* home against Detroit. The rematch against the Lions could be a huge game for both teams, a huge game for just one team or a nothing game that carries bitter feelings for Lions fans. By the time Week 17 rolls around, the Lions could be playing for a playoff spot and the Packers could be playing for a) an unbeaten season and b) home field advantage in the playoffs. Conversely, the Packers could have lost a game but wrapped up home-field so they'd be resting starters against a Lions team gunning for the postseason. Double-conversely, the Pack would have things wrapped up and the Lions could have fallen out of the playoff race altogether. I think only this latter scenario would favour Detroit since even if the Packers had clinched home-field, they'd still want to play hard to keep their divisional rivals out of the postseason.
The other factor for Green Bay: the freakin' 49ers. San Francisco is 9-1 and has this remaining schedule: at Baltimore, at Arizona, at Seattle, home against Pittsburgh and a home-n'-home with St. Louis. Only the Ravens and Steelers games are question marks, so the 49ers look to post (at worst!) a 13-3 record. If they steal just one of those games against Pittsburgh/Baltimore, they'll be 14-2, so Green Bay would have to be at least 15-1 just to get home field. It's possible Green Bay would have the tiebreaker edge if both teams finished 14-2 but I'd rather not leave things up to the vagaries of the NFL's tiebreaking system. Even if the Packers lose the perfect record, they'd still have to play hard for as long as it takes to clinch top spot in the NFC over San Francisco.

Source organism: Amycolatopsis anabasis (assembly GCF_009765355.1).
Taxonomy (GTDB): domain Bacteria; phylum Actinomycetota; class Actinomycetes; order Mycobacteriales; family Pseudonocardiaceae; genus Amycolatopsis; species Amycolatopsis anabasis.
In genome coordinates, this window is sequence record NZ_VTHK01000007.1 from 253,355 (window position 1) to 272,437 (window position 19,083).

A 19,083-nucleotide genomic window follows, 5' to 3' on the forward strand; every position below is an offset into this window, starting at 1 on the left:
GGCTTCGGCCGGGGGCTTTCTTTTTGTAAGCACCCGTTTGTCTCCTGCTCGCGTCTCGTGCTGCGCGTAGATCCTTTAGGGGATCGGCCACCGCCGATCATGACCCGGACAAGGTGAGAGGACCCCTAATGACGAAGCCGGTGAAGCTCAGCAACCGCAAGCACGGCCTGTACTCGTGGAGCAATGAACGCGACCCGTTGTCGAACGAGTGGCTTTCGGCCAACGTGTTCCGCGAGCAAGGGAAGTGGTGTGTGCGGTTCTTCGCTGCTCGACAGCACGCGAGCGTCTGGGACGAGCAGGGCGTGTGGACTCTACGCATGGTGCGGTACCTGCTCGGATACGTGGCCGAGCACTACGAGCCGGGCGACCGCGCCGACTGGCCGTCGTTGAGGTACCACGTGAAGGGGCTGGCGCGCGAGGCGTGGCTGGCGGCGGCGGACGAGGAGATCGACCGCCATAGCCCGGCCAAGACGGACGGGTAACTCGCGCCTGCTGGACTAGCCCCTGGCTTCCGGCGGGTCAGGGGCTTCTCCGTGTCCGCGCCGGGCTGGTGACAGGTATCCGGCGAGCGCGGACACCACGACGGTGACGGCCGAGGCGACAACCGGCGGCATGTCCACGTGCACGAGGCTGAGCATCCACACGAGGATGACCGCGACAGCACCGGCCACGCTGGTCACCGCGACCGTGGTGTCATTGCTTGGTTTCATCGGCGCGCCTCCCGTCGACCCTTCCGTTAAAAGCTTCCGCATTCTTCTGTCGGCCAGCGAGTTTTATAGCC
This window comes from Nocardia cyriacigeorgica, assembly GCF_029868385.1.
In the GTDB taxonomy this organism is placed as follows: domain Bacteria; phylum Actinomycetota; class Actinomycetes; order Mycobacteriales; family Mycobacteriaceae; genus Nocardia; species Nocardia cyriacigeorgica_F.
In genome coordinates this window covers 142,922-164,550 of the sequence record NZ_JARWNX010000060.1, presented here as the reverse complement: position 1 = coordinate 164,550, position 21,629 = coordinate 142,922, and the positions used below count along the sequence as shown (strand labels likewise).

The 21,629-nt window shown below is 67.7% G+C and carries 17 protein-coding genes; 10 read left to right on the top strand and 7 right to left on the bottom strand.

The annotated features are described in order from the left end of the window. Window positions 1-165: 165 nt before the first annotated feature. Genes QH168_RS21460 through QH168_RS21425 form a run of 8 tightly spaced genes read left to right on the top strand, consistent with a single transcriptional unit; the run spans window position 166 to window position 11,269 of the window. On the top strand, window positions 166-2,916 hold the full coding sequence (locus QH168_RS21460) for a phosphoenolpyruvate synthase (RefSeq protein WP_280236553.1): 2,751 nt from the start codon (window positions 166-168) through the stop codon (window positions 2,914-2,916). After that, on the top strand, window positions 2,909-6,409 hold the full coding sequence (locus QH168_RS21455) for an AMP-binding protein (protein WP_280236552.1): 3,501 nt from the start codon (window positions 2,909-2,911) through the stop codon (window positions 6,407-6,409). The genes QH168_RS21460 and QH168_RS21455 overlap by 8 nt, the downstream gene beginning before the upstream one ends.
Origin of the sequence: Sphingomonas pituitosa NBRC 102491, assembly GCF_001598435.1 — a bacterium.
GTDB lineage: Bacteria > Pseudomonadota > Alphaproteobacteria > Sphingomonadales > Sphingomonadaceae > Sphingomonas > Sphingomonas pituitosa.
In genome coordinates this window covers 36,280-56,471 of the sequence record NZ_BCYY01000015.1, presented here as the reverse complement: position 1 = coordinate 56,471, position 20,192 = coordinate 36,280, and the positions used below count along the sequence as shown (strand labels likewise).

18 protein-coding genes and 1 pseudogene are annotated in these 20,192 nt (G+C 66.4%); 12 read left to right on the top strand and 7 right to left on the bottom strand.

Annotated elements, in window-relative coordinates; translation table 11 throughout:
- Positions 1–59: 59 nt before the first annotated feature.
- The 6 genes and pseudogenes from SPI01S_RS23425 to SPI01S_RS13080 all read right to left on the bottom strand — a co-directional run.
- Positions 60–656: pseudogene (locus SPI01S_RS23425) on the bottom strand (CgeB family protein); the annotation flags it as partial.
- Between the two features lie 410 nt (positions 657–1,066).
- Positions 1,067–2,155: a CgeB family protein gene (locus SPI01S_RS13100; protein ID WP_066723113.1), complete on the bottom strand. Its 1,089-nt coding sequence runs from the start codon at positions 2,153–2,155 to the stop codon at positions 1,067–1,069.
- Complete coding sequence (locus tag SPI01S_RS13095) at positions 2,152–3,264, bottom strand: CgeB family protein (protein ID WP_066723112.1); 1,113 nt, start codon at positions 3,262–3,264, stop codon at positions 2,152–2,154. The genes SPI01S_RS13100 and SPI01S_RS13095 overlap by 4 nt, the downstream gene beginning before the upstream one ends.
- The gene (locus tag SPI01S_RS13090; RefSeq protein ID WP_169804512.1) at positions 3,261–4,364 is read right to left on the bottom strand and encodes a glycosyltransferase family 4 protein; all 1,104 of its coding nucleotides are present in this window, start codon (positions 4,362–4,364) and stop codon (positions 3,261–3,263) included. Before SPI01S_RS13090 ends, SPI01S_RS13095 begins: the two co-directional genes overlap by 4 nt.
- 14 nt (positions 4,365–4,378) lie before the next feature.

With all of this pressure bearing down on them, a perfect record is too much to ask. Not even the most perfect football player ever could help Green Bay go 16-0, not to mention 3-0 in the playoffs. (Unless Curt Hennig could play defense. Which he probably could've, he was perfect, for god's sakes.) I'd almost feel better about Green Bay's Super Bowl chances if they dropped a 'dress rehearsal' game to New York or Chicago, just so the team could focus on resting a few guys and getting 100 percent for their second-round game.
The Super Bowl is the key. It would be absolutely, positively heartbreaking if the Packers pulled a 2007-08 Patriots and went 18-0, only to lose the big one at the end. Hell, if 19-0 is so important, Green Bay has already won 16 in a row dating back to last year --- just win the next three and phone it in against Kansas City. The overall record for consecutive wins is 21, held by the 2003-2004 New England Patriots, but what the hell, let's let the Pats keep that one, Tom Brady doesn't have enough other plaudits. Throw him a bone, which he will pick up with the hand that contains his three Super Bowl rings and his Gisele Bundschen wedding ring. Damn you, Brady.
So there you have it. Even this most fervent of Packer-backers doesn't think an unbeaten season is necessary or even realistic. All that matters is that 14th championship. Mercury Morris and Don Shula can drink more champagne for the time being, Aaron Rodgers and Mike McCarthy just want another ring.
"Mark, was this whole post an elaborate anti-jinx?"